The Monastic Fraternity of Jerusalem from France to Poland
The Monastic Fraternity of Jerusalem (JMF) was founded in 1975 in the church of Saint-Gervais et Saint-Protais by a diocesan priest, Pierre-Marie Delfieux, with the support of the then Archbishop of Paris, Cardinal Marty. Delfieux matured his concept of an innovative monasticism while he was a student chaplain at the Sorbonne during a period of social unrest in Paris. He later spent two years as a hermit in the Sahara Desert. He was critical of the form monastic life had assumed over time, particularly medieval monasticism which he considered 'rustic, cloistered and abbot-bound'. He concurred with Cardinal Marty that 'Millennium monasteries’10 should necessarily spring up within the walls of Paris.
Initially his community was called ‘Saint-Gervais’, the name ‘Jerusalem’ appearing later (1978), but the adjective ‘monastic’ was present from the beginning. However, Delfieux at once recognised the problem of definition, questioning whether or not the members were monks. Realising that only time would tell, the problem remained, however, on the definition of the term ‘monk’. The monks of Saint-Gervais were expected to find a new way of living the truth of the Beatitudes. According to Delfieux, the plan for this new life form would not be pastoral, sacramental, pedagogic or charitable but contemplative. In 1979 Cardinal Marty endowed a monastic frame on the new community, placing it - as soon as its statutes had been approved - under the patronage of a traditional monastery.
Delfieux’s choice of an urban setting led to specific organisational decisions. For example, the selection of rented accommodation, salaried employment outside the ‘cloister’ (which had by now become metaphorical), and special attention towards the liturgy understood not only as opus Dei but also as public service. He was most keen that the liturgy should at the same time manage to be attractive and ‘nourishing’ for its participants, which it still is. For this reason, a liturgical form was chosen which combined creativity, active participation within places of cultural and architectural merit thereby creating uplifting backgrounds in which to perform liturgical rites. Monks and nuns are divided not only by Canon Law but also into two distinct institutions.11 Both are usually present in their communities, sharing not only liturgical prayer by singing together in polyphony, but also doctrinal education and festivities.
In this study, I have focussed on two JMF monasteries in Warsaw, Poland, invited to the capital by Cardinal Glemp in 2010.12 The communities cooperate closely, being situated in the same complex which from outside appears as one institution. Three lay communities - a community of families, an evangelical community and a community of Christian meditation - are closely connected with them. In addition, there is a foundation (the Jerusalem Urbs Beata Foundation12) run by lay people who also manage a shop.14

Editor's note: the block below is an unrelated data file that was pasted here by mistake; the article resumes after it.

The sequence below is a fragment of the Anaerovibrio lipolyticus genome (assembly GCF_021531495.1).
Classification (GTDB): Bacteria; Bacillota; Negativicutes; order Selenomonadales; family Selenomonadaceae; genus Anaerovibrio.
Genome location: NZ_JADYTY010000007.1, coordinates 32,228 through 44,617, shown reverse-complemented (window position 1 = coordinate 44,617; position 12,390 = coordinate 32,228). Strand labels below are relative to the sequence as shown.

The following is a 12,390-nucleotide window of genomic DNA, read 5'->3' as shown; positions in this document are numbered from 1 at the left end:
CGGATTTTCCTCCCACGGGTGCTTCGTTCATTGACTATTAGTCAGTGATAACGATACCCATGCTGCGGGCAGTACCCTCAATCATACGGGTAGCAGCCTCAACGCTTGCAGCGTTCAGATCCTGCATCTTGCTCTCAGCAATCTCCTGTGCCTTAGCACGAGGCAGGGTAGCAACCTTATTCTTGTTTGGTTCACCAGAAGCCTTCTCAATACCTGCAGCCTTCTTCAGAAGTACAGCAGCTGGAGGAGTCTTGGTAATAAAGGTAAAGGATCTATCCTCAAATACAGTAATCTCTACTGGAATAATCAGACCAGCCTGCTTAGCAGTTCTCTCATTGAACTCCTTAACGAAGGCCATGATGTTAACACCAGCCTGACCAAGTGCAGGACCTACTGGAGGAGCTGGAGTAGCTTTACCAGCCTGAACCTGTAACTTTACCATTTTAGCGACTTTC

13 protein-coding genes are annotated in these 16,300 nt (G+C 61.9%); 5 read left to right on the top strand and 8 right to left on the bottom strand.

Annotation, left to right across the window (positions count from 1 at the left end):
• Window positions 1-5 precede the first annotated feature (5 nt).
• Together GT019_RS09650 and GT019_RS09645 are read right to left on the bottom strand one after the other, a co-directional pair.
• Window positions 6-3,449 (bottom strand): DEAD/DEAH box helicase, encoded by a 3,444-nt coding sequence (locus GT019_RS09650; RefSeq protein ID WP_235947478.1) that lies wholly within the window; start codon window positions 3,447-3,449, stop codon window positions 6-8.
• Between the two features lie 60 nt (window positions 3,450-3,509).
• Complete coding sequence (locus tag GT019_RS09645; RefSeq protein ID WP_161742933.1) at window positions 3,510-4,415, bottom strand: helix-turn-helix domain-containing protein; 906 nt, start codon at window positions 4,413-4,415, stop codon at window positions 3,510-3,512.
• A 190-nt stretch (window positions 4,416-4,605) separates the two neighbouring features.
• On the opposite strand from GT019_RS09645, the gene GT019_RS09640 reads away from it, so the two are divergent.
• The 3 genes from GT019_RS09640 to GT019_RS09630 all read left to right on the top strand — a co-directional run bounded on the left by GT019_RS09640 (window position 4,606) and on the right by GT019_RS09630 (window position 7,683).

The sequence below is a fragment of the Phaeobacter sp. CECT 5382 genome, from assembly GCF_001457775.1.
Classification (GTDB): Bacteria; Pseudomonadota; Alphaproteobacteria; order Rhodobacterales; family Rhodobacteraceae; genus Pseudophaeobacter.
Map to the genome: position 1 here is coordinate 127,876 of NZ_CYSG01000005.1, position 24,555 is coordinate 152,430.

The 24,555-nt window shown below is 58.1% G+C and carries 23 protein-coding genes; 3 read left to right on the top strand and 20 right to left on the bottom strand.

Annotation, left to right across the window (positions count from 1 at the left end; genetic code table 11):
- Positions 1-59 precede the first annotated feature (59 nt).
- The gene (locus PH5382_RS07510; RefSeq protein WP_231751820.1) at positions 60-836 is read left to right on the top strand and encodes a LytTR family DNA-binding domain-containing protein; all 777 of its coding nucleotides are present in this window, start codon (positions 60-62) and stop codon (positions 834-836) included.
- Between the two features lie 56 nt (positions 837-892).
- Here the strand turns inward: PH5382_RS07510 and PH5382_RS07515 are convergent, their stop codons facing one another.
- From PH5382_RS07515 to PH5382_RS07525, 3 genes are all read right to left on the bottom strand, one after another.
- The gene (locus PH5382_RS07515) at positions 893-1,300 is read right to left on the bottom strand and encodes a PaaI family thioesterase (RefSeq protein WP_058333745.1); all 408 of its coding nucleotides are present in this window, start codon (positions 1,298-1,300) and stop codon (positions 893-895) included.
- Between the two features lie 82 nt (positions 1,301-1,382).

Innovation, re-interpretation and rejection - sacred creativity in reinventing tradition
Although New Monks consider themselves to be ‘children of monasticism’, they refuse to unite with the ‘authorised descent’, which is to say traditional monastic orders. They draw freely from a selected past tradition: a set of references (rules, practices, apophthegms) which - organised and understood anew according to personal (especially the leaders’) charismas - govern their communal life. I claim that, rather than renewing ‘the paradigm of monasticism’ (Winthrop 1981), they (re)invent tradition, substituting it with another which is their own and which radically modifies the rules and basic assumptions of the paradigm of reference. Critics observe that the New Monks (the ‘pretenders’) propose imaginary bonds with traditional monks (the ‘legitimate heirs’). The main issue, from a sociological perspective, is that it is more fruitful to examine the motivation and method of pretenders (re)inventing monasticism rather than to what extent pretenders are authentic. Thus, our focus is on the generativity of tradition: it is irrelevant whether or not pretenders legitimately call themselves ‘monks’, more important is the generative creativity (based on tradition) with which they produce new symbolism and socio-cultural imagery aimed at building monasticism which is relevant to men and women in today’s society.
In the following three sections, we shall investigate, under three analytical headings - innovation, re-interpretation and rejection - their modalities of (re)invention in the context of specific strategies employed by New Monks in order ally themselves with monastic heritage. Our questions relate specifically with regard to the Polish JMF case study. What ex novo innovations, that is, those resulting in discontinuity with tradition, have they introduced? Which traditional elements have been re-interpreted, and how? What has been rejected, and why? We shall attempt to answer the questions by limiting the discussion to the most emblematic examples of JMF’s innovation, reinterpretation and rejection.